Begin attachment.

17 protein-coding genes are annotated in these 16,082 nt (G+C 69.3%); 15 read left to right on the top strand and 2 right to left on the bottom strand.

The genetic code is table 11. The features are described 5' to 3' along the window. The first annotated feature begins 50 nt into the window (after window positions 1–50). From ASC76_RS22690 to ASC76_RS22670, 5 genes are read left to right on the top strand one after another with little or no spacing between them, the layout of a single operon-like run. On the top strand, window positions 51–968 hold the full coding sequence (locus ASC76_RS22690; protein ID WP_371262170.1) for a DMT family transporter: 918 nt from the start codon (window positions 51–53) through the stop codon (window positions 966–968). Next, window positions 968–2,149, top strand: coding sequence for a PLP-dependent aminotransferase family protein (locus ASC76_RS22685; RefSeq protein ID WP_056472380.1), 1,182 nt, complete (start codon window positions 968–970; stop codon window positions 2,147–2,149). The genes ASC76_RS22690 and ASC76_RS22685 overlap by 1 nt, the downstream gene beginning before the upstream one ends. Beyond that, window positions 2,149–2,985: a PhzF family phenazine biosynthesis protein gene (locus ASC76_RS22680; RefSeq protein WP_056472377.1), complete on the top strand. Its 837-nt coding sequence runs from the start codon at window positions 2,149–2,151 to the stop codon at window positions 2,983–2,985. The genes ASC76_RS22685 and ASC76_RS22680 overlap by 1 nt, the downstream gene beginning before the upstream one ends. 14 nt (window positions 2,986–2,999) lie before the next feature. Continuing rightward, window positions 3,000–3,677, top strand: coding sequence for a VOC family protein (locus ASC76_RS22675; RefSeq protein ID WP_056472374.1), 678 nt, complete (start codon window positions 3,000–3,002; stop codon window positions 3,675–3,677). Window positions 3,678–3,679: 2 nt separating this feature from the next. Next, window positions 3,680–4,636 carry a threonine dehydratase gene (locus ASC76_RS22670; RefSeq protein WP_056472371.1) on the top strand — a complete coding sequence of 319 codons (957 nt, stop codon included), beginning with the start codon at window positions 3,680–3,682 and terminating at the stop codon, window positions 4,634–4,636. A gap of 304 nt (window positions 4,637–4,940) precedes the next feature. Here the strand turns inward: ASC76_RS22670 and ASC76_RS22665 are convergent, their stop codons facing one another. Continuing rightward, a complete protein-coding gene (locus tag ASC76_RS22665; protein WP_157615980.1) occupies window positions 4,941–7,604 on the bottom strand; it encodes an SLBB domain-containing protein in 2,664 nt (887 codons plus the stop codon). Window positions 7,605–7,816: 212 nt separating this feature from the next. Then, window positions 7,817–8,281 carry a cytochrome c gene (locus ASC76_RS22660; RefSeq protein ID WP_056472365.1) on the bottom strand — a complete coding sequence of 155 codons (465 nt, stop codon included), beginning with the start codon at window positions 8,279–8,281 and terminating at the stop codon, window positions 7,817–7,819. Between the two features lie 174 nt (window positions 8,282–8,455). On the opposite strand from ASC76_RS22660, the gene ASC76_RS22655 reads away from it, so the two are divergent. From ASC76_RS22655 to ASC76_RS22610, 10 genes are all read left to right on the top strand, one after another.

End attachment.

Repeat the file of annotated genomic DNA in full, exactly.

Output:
17 protein-coding genes are annotated in these 16,082 nt (G+C 69.3%); 15 read left to right on the top strand and 2 right to left on the bottom strand.

The genetic code is table 11. The features are described 5' to 3' along the window. The first annotated feature begins 50 nt into the window (after window positions 1–50). From ASC76_RS22690 to ASC76_RS22670, 5 genes are read left to right on the top strand one after another with little or no spacing between them, the layout of a single operon-like run. On the top strand, window positions 51–968 hold the full coding sequence (locus ASC76_RS22690; protein ID WP_371262170.1) for a DMT family transporter: 918 nt from the start codon (window positions 51–53) through the stop codon (window positions 966–968). Next, window positions 968–2,149, top strand: coding sequence for a PLP-dependent aminotransferase family protein (locus ASC76_RS22685; RefSeq protein ID WP_056472380.1), 1,182 nt, complete (start codon window positions 968–970; stop codon window positions 2,147–2,149). The genes ASC76_RS22690 and ASC76_RS22685 overlap by 1 nt, the downstream gene beginning before the upstream one ends. Beyond that, window positions 2,149–2,985: a PhzF family phenazine biosynthesis protein gene (locus ASC76_RS22680; RefSeq protein WP_056472377.1), complete on the top strand. Its 837-nt coding sequence runs from the start codon at window positions 2,149–2,151 to the stop codon at window positions 2,983–2,985. The genes ASC76_RS22685 and ASC76_RS22680 overlap by 1 nt, the downstream gene beginning before the upstream one ends. 14 nt (window positions 2,986–2,999) lie before the next feature. Continuing rightward, window positions 3,000–3,677, top strand: coding sequence for a VOC family protein (locus ASC76_RS22675; RefSeq protein ID WP_056472374.1), 678 nt, complete (start codon window positions 3,000–3,002; stop codon window positions 3,675–3,677). Window positions 3,678–3,679: 2 nt separating this feature from the next. Next, window positions 3,680–4,636 carry a threonine dehydratase gene (locus ASC76_RS22670; RefSeq protein WP_056472371.1) on the top strand — a complete coding sequence of 319 codons (957 nt, stop codon included), beginning with the start codon at window positions 3,680–3,682 and terminating at the stop codon, window positions 4,634–4,636. A gap of 304 nt (window positions 4,637–4,940) precedes the next feature. Here the strand turns inward: ASC76_RS22670 and ASC76_RS22665 are convergent, their stop codons facing one another. Continuing rightward, a complete protein-coding gene (locus tag ASC76_RS22665; protein WP_157615980.1) occupies window positions 4,941–7,604 on the bottom strand; it encodes an SLBB domain-containing protein in 2,664 nt (887 codons plus the stop codon). Window positions 7,605–7,816: 212 nt separating this feature from the next. Then, window positions 7,817–8,281 carry a cytochrome c gene (locus ASC76_RS22660; RefSeq protein ID WP_056472365.1) on the bottom strand — a complete coding sequence of 155 codons (465 nt, stop codon included), beginning with the start codon at window positions 8,279–8,281 and terminating at the stop codon, window positions 7,817–7,819. Between the two features lie 174 nt (window positions 8,282–8,455). On the opposite strand from ASC76_RS22660, the gene ASC76_RS22655 reads away from it, so the two are divergent. From ASC76_RS22655 to ASC76_RS22610, 10 genes are all read left to right on the top strand, one after another.